It is of course an explosion waiting to happen, but when it does happen it is different from what you would expect. Mr. Jordan did not turn him in, Harry did it himself. Instead of coming clean with either of his wives he simply resigned from the game and put the cards on the table for the world to judge him. Of course the women were shocked, but no screaming or shouting or throwing accusations or curses ensued. Just sadness. Everybody lost out.

Such an ending may seem anticlimactic, but it is very much in thread with the movie. Ida Lupino never portrays her three characters as evil or deliberately mean. In fact they are all being so nice and decent to each other to a fault. If Harry had not been such a nice guy he might have been able to ditch one of his women, but he just does not have the heart to be cruel although this inaction actually ends up being cruel. He is sucked into this mess until it just implodes.

I find it difficult to dislike Harry. It is so much easier to judge people from the outside. When you are in the situation it is so tempting to avoid the conflict and just try to make everybody happy. Several time I wished he had a little more backbone, but he is not a bad guy. His big mistake was to involve himself with Phyllis in the first place, but even that weakness is kind of understandable. In his situation I think most people would need some sort of company.   

There are essentially only four roles in this movie, but with Joan Fontaine and Ida Lupino the female cast is very strong. Both are well known on the List and both fill their characters very well. Theirs are tragic characters, but they are not played for melodrama, which requires some restraint. Lupino of course, being the director as well, must take extra credit for that. The movie however belongs to Edmond O’Brien. He manages to give his character all the complexity it needs.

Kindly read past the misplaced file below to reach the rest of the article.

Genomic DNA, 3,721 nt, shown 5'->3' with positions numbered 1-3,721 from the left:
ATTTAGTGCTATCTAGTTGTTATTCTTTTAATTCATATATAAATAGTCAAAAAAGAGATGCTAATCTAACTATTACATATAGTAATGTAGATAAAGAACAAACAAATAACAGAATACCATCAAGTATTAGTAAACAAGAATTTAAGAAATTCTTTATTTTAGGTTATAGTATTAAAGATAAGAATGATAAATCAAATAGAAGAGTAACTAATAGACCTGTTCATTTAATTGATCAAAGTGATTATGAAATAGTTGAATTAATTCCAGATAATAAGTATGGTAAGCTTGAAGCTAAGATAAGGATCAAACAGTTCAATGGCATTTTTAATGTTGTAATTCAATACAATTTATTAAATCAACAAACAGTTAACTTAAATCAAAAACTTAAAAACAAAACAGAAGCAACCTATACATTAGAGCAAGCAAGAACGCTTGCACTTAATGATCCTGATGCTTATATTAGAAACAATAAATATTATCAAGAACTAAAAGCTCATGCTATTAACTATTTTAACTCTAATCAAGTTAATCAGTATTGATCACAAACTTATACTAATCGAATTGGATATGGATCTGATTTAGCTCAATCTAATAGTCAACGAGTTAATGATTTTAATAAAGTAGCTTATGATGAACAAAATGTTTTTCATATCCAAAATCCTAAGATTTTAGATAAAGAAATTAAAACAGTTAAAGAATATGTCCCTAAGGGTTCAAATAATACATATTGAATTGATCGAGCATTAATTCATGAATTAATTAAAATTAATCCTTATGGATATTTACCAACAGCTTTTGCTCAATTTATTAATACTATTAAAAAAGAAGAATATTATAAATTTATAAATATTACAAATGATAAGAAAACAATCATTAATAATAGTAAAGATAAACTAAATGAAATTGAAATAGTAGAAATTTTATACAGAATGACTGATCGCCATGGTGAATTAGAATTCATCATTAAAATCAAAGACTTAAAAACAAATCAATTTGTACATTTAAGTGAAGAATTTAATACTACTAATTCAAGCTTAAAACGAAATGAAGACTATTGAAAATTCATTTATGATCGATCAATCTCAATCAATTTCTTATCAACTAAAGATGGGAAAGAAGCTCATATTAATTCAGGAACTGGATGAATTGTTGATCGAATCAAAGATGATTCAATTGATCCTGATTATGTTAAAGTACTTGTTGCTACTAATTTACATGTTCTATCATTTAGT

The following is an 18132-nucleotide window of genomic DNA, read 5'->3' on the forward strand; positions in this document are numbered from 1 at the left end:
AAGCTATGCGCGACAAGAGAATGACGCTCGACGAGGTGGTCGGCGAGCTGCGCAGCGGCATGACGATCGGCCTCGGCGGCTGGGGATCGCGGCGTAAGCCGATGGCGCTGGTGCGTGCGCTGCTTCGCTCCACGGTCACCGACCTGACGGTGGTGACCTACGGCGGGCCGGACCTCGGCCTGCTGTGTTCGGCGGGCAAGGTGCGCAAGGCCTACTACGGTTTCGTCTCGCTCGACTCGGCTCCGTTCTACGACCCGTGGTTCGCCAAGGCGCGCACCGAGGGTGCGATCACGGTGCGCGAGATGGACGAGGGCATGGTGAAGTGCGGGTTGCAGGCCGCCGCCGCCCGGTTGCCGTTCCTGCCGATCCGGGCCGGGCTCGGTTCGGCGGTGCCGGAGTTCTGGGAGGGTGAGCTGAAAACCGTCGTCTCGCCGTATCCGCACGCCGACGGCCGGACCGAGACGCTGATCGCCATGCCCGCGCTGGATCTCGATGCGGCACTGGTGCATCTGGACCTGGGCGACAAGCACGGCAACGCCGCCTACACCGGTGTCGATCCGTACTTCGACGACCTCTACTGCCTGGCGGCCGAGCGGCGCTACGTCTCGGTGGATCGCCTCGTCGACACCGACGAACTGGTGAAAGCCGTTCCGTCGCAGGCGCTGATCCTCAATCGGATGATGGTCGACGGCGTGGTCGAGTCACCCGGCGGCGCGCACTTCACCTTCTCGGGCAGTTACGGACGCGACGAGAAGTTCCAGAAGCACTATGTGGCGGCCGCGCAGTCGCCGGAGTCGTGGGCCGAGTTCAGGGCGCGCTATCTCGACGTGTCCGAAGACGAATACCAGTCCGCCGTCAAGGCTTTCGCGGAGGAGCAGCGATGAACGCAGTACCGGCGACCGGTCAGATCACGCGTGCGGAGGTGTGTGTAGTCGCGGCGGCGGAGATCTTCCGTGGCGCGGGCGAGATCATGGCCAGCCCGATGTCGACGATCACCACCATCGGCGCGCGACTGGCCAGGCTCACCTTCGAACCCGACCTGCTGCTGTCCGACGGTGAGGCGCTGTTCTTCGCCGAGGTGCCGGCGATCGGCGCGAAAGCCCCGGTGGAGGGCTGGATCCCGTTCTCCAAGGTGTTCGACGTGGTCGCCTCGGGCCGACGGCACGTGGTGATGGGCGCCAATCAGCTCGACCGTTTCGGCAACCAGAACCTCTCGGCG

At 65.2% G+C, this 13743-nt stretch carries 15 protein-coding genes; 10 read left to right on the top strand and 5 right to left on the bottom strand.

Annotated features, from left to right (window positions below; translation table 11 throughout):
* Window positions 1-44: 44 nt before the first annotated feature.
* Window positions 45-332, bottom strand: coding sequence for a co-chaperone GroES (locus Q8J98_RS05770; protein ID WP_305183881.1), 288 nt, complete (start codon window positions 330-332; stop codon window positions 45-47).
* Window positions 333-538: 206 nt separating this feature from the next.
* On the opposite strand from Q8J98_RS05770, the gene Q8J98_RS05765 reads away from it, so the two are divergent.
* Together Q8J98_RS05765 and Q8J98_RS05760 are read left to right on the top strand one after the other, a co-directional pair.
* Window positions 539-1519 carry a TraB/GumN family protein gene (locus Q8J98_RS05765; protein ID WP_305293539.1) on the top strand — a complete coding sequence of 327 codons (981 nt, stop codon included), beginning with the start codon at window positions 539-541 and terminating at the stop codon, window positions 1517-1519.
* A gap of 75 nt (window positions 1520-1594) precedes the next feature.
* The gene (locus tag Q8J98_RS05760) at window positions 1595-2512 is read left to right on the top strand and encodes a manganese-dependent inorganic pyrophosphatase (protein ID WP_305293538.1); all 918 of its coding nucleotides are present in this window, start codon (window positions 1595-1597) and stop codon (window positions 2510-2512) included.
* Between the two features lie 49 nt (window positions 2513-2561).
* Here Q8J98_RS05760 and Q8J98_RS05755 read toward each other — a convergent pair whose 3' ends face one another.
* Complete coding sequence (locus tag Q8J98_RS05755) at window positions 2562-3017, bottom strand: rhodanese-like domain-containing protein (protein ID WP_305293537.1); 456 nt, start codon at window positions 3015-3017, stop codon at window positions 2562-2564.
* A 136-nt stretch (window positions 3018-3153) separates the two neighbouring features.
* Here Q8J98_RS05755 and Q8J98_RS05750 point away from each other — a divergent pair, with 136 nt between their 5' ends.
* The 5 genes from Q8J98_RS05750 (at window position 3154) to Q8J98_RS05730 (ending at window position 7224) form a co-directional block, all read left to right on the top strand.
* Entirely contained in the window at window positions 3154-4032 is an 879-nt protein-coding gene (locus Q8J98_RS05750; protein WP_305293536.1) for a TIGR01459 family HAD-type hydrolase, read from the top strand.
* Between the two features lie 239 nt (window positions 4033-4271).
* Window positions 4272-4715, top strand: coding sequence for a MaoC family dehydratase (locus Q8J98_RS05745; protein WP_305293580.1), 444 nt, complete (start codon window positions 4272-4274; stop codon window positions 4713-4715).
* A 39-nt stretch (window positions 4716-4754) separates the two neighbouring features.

The question remains if I liked the movie. I think I respect it more than I liked it. I found it rather painful to watch these three people get more and more mired in this disaster and there were parts I almost could not watch. That however is a credit to the movie, that it manages to hold me engaged with these people, but it is a tough ride. Maybe the ending was a bit flat, though the more I think about it the more it feels right.


Monday 16 March 2015

The Golden Coach (Le Carrosse D'Or) (1953)

After a long absence on the List Jean Renoir is finally back and this time in Technicolor.

I am sure Renoir was not idle in Hollywood, but apparently his golden age was the thirties while he was still in France. Maybe he just had to get back to Europe to find himself again. With “Le Carosse d’or” (or “The Goden Coach”) he is truly back in Europe. It is a French-Italian coproduction filmed in Cinecitta in Rome where the actors are supposed to speak Spanish, but actually speak English. Essentially how movies work in Europe today…

“Le Carosse d’or” is a bit of an oddity. At least I have some difficulty categorizing it. I finally decided it is a comedy, mostly based on a number of farcical scenes and a light mood in many of the scenes. But there is also something else, a gravity that is strangely at odds with the farce elements. So far I have not yet decided if that is good or bad but it does leave me with an uneasy feeling.

The story takes place in some South American town, most likely Peru, in the eighteenth century. An Italian acting troupe has made the journey to the new world, obviously on some false pretense that this would be a super-rich place only to find themselves stranded in a backwater with a pigsty for a theater.